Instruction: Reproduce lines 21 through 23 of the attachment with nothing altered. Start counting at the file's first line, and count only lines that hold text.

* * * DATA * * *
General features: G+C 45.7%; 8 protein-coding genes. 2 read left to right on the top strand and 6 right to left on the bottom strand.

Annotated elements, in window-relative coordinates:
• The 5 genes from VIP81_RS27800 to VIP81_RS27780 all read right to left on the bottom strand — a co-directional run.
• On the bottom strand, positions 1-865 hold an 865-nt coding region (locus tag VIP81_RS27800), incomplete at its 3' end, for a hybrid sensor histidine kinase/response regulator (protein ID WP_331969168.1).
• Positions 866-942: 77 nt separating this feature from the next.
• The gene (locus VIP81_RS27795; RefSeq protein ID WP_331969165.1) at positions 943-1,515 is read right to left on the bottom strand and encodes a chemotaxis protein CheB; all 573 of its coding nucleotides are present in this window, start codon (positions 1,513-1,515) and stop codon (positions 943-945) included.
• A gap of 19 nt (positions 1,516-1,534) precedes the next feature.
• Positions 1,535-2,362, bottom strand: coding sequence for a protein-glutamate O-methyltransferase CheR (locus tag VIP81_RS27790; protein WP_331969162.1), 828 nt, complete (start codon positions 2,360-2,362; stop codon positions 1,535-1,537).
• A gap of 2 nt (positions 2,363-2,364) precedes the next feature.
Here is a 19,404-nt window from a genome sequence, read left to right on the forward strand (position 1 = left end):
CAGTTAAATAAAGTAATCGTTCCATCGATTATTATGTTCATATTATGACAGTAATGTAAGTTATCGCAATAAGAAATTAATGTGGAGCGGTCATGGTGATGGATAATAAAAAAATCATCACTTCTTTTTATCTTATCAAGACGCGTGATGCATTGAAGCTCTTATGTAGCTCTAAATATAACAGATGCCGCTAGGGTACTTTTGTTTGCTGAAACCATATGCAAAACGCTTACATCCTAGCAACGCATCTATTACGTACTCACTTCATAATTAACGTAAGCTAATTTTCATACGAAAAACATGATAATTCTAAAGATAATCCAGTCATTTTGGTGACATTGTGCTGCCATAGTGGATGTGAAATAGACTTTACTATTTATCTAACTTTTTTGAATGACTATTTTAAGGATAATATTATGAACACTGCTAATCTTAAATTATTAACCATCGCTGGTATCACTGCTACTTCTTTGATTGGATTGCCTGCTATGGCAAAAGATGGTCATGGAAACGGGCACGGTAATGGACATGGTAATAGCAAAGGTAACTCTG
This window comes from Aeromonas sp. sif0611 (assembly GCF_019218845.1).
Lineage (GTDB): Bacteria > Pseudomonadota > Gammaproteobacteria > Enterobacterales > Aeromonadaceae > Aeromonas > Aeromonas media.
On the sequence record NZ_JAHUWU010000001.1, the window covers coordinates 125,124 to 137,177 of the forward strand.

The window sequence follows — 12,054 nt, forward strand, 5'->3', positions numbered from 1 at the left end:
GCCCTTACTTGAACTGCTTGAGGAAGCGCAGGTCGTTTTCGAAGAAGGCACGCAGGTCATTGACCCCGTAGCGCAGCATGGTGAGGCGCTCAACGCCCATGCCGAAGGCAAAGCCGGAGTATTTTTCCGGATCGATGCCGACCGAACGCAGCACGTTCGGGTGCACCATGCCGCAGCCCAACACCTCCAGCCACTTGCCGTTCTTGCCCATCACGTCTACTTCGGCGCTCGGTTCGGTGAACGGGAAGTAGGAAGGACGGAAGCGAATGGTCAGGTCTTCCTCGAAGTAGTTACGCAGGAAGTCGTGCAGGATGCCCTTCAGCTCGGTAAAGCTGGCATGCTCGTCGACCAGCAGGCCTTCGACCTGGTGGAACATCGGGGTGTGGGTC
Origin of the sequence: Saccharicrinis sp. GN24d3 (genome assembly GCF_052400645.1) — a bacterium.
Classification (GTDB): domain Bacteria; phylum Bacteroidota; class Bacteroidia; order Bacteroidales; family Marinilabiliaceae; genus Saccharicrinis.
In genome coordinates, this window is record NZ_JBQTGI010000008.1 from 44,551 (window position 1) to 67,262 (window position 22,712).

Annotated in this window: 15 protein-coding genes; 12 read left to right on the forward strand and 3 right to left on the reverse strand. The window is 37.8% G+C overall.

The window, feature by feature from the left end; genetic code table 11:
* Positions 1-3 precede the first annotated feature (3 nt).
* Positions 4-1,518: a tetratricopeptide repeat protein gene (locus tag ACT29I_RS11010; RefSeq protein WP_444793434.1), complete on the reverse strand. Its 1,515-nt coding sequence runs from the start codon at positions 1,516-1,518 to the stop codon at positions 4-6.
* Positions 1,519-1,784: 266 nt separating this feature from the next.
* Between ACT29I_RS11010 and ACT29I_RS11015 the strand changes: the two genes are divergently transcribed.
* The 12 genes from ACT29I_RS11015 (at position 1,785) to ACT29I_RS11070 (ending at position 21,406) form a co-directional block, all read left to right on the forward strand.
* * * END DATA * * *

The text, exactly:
The window, feature by feature from the left end; genetic code table 11:
* Positions 1-3 precede the first annotated feature (3 nt).
* Positions 4-1,518: a tetratricopeptide repeat protein gene (locus tag ACT29I_RS11010; RefSeq protein WP_444793434.1), complete on the reverse strand. Its 1,515-nt coding sequence runs from the start codon at positions 1,516-1,518 to the stop codon at positions 4-6.